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Peter J. Rabinowitz
Fanfare, November 2014

As a totality, this is one of the great Elektra recordings…

[Iréne Theorin’s] singing has force without stridency, accuracy without laboriousness…[and] the vocal strength of the rest of the cast is just as stunning. © 2014 Fanfare Read complete review

Bill White
Fanfare, November 2014

Swedish soprano Iréne Theorin provides plenty of drama and fine dramatic acting…she sings on pitch and is plenty effective…The other four principal singers are all quite excellent: Waltraud Meier as Klytämnestra, Eva-Maria Westbroek as Chrysothemis, Robert Gambill as Aegisth, and René Pape as Orest…I find this Salzburg production quite effective and quite engrossing. © 2014 Fanfare Read complete review

Peter J. Rabinowitz
Fanfare, November 2014

STRAUSS, R.: Elektra (Salzburg Festival, 2010) (Blu-ray, Full-HD) (version with video samplers) 108110
STRAUSS, R.: Salome (Teatro Comunale di Bologna, 2010) (Blu-ray, HD) 108096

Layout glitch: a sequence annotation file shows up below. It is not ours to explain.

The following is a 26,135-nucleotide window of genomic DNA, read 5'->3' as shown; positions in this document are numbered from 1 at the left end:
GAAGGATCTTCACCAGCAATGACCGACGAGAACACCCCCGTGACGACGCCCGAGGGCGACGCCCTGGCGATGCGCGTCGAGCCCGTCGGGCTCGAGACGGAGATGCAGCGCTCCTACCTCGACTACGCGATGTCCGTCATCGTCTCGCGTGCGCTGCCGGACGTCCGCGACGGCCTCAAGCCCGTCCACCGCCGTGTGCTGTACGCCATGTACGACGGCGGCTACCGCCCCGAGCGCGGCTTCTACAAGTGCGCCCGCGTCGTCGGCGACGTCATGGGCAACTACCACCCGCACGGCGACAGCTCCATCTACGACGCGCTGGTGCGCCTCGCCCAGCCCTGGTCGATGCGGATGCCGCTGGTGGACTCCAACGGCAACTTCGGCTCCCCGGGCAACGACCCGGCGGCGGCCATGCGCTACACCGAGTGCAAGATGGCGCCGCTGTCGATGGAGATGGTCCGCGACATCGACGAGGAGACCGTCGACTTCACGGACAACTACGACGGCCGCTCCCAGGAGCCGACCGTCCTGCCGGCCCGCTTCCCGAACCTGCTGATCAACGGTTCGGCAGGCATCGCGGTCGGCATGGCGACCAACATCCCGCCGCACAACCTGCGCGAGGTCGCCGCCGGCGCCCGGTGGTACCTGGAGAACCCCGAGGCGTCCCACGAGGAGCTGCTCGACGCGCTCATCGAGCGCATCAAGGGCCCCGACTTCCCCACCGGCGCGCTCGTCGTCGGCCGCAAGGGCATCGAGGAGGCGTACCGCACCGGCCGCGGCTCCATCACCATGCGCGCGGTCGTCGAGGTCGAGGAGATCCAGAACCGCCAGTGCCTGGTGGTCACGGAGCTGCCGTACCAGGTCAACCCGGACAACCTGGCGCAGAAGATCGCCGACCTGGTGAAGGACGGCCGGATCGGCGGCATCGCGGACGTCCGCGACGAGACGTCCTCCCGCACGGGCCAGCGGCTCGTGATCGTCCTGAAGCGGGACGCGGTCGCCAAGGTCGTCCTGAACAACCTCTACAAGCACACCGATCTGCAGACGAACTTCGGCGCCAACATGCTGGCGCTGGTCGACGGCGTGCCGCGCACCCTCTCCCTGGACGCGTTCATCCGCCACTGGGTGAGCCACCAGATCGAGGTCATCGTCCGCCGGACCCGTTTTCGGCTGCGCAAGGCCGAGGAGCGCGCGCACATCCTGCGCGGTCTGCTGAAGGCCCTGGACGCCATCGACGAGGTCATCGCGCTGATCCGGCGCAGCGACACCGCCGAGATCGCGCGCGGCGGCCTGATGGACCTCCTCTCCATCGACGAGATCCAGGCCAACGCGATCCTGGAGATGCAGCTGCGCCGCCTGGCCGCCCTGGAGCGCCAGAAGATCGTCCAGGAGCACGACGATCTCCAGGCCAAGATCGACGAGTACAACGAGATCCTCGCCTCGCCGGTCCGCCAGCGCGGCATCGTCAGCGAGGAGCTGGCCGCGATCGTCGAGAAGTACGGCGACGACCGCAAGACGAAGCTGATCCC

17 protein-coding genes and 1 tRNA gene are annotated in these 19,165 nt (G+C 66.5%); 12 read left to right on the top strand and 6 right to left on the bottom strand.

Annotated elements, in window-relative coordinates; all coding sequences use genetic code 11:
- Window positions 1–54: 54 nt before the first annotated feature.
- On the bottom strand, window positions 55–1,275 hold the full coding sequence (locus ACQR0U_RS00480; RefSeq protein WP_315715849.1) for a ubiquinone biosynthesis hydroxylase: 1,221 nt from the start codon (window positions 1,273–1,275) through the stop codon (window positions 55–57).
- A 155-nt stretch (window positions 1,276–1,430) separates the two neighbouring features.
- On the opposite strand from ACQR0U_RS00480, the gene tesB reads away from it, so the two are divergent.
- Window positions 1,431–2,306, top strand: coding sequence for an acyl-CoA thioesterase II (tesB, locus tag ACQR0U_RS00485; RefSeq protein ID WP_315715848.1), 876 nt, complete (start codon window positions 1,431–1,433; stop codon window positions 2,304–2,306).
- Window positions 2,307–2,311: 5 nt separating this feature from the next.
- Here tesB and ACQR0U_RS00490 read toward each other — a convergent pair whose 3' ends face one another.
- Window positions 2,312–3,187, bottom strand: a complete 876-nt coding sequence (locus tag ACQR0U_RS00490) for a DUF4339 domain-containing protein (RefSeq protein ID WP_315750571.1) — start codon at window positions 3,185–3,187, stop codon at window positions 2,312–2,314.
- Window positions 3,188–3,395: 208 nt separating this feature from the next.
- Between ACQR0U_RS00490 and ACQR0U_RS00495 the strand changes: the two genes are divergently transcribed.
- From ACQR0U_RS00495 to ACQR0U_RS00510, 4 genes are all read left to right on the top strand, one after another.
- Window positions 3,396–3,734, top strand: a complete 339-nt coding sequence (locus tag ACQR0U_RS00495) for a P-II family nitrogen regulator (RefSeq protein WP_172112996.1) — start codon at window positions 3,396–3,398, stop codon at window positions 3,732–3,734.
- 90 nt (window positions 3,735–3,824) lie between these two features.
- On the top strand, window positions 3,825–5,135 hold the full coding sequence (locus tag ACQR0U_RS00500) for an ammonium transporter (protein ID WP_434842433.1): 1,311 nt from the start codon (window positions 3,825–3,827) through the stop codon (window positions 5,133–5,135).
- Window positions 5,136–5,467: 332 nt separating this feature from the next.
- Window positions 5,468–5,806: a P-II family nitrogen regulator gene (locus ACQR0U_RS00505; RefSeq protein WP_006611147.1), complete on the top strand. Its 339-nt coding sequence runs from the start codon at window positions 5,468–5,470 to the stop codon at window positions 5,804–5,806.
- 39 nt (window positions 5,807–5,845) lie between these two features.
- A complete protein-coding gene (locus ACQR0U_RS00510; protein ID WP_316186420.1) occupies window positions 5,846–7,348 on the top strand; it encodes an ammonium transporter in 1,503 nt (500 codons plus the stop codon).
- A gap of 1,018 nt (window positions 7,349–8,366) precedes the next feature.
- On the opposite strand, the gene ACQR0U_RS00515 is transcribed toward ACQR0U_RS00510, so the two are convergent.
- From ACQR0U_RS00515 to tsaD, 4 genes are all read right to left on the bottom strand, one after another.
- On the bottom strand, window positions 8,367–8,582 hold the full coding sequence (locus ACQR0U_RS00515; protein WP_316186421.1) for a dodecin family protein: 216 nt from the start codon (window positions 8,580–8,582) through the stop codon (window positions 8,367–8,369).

This has been a good year for the late Romantics, Strauss in particular. His two turn-of-the-century one-act shockers have been especially well served. All too often, Salome and Elektra are mounted as star turns for the sopranos assuming the title roles. But two new videos feature performances of the secondary characters by singers who can hold their own against the eponymous heroines in a way we rarely experience. Arthaus Musik’s reissue of the 2010 Salzburg Elektra brings as solid a cast as you could rationally wish for in this world, with Iréne Theorin surrounded (and spurred on) by Waltraud Meier (a surprisingly poignant Klytämnestra), Eva-Marie Westbroek (an unusually strongly sung Chrysothemis), and René Pape (an imposing Orest). Nearly as good is the Bologna Salome from the same year: Besides the richly characterized and unerringly sung Salome of late-blooming Erika Sunnegårdh, this production, too, offers luxury casting in the non-titular roles, with Mark S. Doss as a Jokanaan of tremendous authority and Robert Brubaker as a Herod who refuses to go for cheap laughs. Both productions, too, manage to provide fresh visual interest on stage without running against the grain of the music and text. © 2014 Fanfare

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